Third Symposium on Space Weather


Telecommunication system vulnerabilities to space-weather events

John Michael Goodman Sr., Radio Propagation Services, Inc., Alexandria, VA

Many legacy telecommunication systems have intrinsic vulnerabilities, and modern systems that use the earth-space path can also suffer impairments as a result of variability in the distribution of ions and electrons within the ionosphere and plasmasphere. It has long been established that solar phenomena (e.g., flares, energetic particle events, CMEs, and related events) can play a significant role in the distribution of the free electron distribution, and this is critical in the propagation of radio waves, and the resultant performance of radio wave systems. With the growth in environmental monitoring and data assimilation technologies (i.e., GAIM), and with the improved speed of data access and timely dissemination of assessment and forecasting products, telecommunication systems can operate in an environment that may be characterized over several time regimes: present, near-term, and long-term. The accuracy of the characterizations is dependent upon the efficacy of models employed, as well as the accuracy of the data that drives the models. Certain adaptive telecommunication systems can respond to media variability through use of organic compensation schemes or systematic countermeasures (and these are usually referred to as self-contained robust systems), but generally it is more cost effective to incorporate non-organic forecasting schemes to "steer" the system parameters so that optimal operation can be achieved. For the latter category of systems, space-weather monitoring and forecasting is not only useful, it is an imperative.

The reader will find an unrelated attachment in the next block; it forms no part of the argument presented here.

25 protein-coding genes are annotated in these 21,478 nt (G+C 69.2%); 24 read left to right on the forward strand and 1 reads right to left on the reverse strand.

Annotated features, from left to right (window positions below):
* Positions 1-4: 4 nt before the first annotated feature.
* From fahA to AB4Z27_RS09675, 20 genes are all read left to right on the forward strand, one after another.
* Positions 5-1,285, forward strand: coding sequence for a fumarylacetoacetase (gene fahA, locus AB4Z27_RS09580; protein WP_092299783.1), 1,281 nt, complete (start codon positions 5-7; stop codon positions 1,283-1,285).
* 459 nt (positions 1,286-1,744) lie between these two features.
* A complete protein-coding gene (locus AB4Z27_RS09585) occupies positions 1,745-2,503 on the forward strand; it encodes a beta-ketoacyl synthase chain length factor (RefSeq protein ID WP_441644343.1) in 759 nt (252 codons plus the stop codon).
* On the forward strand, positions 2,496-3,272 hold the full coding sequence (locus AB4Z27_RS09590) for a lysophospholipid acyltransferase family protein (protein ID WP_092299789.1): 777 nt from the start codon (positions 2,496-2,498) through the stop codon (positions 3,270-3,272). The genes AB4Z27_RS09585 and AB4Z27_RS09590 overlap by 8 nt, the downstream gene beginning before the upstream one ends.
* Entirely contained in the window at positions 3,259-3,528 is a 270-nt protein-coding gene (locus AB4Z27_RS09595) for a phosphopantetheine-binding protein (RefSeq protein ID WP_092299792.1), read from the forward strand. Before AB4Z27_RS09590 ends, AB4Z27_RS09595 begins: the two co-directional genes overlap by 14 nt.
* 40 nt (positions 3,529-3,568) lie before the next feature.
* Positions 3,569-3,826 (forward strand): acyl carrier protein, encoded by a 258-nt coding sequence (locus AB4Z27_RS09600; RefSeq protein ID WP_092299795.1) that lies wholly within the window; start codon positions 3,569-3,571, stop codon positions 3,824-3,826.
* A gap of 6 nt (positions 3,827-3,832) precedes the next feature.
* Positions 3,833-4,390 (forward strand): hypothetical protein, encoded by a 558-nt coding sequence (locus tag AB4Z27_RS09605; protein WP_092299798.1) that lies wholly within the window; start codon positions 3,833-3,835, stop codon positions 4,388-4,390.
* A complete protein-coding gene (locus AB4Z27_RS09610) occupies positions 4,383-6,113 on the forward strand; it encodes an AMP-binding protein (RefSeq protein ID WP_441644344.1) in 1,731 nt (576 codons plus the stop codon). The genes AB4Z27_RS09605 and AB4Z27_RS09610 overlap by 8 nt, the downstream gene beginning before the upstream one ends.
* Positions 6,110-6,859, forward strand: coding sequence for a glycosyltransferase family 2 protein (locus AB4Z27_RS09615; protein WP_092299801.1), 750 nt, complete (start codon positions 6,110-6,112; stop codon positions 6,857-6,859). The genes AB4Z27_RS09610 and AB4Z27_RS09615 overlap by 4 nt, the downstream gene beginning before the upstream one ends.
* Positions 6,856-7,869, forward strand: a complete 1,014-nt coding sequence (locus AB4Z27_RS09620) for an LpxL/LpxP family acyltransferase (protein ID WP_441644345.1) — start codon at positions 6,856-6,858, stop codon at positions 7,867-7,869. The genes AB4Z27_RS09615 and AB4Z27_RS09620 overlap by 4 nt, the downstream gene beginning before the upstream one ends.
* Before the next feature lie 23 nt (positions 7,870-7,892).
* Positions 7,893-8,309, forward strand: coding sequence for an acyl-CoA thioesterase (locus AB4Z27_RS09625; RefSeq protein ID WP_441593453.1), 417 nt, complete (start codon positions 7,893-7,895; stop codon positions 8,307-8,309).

This paper starts with a general review of telecommunication systems and their vulnerabilities. Then, specific examples are given for specified super-storms observed during the declining phase of the current solar cycle. A more general exposition can be found in a recent book by the author. In the present paper we discuss practical approaches for impairment mitigation in selected systems such as HF data link and voice communications used by commercial carriers and military air transport applications. These systems suffer significant performance impairment as the result of geomagnetic storms, and they also benefit the most from the incorporation of space-weather data for optimization of system parameters. We conclude with the benefits of space-weather information for a hierarchy of systems.

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Monday, 30 January 2006, 1:30 PM-2:30 PM, A406

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